The CZ 75 is 45 Years Young

By David Pazdera

The Czech arms design community has a number of models that are ranked among the best in the world in their categories. In the case of service pistols, they rather missed the mark for quite a long time. That changed 48 years ago. Based on the specifications given to a company known today as ?eská zbrojovka Uherský Brod, the CZ 75 pistol was born.

For a brief period after WWII, Czechoslovakia bet on the 9x19mm cartridge for their new army pistols, which resulted in several interesting prototypes. In 1950, the Czechoslovak Army was pushed into a pro-Soviet orientation, which caused it to favor the 7.62mm Tokarev (7.62x25) cartridge for pistols. Czechoslovaks then introduced the vz. 52 pistol, which was a roller-locked, short, recoil-operated handgun. Unfortunately, the fifty-two was not a great success and suffered from several drawbacks, even of a manufacturing nature.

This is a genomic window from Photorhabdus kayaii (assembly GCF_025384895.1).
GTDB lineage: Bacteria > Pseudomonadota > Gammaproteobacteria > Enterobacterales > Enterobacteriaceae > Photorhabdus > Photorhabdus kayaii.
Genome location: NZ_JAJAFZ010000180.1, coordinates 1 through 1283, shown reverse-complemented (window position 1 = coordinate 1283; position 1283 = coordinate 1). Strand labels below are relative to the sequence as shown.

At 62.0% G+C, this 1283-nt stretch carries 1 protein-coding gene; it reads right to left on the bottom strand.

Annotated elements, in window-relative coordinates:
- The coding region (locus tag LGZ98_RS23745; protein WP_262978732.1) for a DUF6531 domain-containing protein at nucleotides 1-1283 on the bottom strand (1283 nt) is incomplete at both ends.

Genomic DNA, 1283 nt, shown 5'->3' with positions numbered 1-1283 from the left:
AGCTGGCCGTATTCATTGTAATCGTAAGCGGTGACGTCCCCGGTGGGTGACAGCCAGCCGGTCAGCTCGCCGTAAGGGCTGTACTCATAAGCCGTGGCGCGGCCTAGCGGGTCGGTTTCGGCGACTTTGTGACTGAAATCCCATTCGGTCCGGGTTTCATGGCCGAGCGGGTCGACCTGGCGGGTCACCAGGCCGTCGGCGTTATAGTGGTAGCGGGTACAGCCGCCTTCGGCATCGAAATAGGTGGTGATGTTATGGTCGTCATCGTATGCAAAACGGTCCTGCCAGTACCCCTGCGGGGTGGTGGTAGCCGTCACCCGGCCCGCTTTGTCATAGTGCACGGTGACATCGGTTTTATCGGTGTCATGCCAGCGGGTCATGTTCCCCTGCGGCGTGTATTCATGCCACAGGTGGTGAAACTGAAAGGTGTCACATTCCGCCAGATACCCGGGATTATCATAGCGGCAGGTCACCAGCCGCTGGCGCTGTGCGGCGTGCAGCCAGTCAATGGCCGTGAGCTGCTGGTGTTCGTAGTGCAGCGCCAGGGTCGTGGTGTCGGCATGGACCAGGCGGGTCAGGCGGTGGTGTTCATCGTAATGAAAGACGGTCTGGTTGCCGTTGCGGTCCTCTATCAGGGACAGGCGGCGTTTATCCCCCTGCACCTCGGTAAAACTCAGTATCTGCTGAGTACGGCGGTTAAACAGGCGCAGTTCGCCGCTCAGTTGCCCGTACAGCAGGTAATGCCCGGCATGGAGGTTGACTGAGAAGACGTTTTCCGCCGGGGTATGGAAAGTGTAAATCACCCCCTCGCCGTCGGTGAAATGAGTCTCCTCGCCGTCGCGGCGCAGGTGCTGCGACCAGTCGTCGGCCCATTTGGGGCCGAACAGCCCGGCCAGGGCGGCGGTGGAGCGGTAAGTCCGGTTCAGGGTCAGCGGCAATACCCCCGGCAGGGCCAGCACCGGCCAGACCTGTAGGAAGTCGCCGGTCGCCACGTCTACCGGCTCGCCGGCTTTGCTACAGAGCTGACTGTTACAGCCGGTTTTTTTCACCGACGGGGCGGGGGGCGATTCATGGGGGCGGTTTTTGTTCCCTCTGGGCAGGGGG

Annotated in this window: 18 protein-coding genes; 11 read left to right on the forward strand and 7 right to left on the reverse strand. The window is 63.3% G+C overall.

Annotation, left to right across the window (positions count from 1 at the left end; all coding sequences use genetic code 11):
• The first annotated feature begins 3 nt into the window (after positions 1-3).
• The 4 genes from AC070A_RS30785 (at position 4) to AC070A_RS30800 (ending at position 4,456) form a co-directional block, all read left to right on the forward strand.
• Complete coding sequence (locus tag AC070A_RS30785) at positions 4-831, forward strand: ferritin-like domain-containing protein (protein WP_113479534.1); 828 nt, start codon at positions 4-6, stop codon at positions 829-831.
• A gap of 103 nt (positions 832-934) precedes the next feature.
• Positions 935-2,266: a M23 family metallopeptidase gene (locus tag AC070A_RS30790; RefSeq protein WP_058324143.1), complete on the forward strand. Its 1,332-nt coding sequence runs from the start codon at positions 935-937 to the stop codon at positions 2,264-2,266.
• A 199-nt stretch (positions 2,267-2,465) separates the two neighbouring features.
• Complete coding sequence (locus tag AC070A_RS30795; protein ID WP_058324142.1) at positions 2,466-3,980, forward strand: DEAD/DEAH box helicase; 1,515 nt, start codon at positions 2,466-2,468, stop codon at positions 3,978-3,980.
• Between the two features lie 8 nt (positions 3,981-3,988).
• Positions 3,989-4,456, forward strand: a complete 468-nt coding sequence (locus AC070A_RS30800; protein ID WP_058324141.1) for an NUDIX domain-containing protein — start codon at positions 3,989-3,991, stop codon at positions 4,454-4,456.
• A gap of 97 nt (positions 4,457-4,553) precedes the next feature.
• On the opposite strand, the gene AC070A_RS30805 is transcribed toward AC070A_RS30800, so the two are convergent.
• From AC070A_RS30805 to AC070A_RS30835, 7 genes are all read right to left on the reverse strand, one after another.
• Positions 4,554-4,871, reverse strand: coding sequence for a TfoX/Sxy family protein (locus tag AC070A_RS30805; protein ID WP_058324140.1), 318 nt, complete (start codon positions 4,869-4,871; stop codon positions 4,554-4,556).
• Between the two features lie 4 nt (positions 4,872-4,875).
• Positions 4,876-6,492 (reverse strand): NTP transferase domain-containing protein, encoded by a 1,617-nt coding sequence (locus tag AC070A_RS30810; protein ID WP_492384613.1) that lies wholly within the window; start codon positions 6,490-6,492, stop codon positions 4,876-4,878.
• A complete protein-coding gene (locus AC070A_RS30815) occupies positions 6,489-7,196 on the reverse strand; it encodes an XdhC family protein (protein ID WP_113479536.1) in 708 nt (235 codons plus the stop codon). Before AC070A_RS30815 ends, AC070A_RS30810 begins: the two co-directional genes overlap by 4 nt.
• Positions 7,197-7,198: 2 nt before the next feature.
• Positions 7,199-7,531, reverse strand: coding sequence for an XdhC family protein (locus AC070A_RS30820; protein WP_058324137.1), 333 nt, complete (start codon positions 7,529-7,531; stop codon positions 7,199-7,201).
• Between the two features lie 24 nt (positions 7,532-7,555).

Parabellum for the West

In 1960s Czechoslovakia, today’s ?eská zbrojovka Uherský Brod produced three semi-automatic pistol models, having gradually gained a monopoly in this field. The quite modern ?Z vz. 50 in 7.65mm Browning (.32 ACP), originated and first produced in Strakonice, was followed by the small personal defense pistols ?Z vz. 45 and “Z” or DUO in 6.35mm Browning (.25 ACP). At the time, the bulk of production went to civilian customers in foreign countries; the most interesting of these customers, in financial terms, were in the West.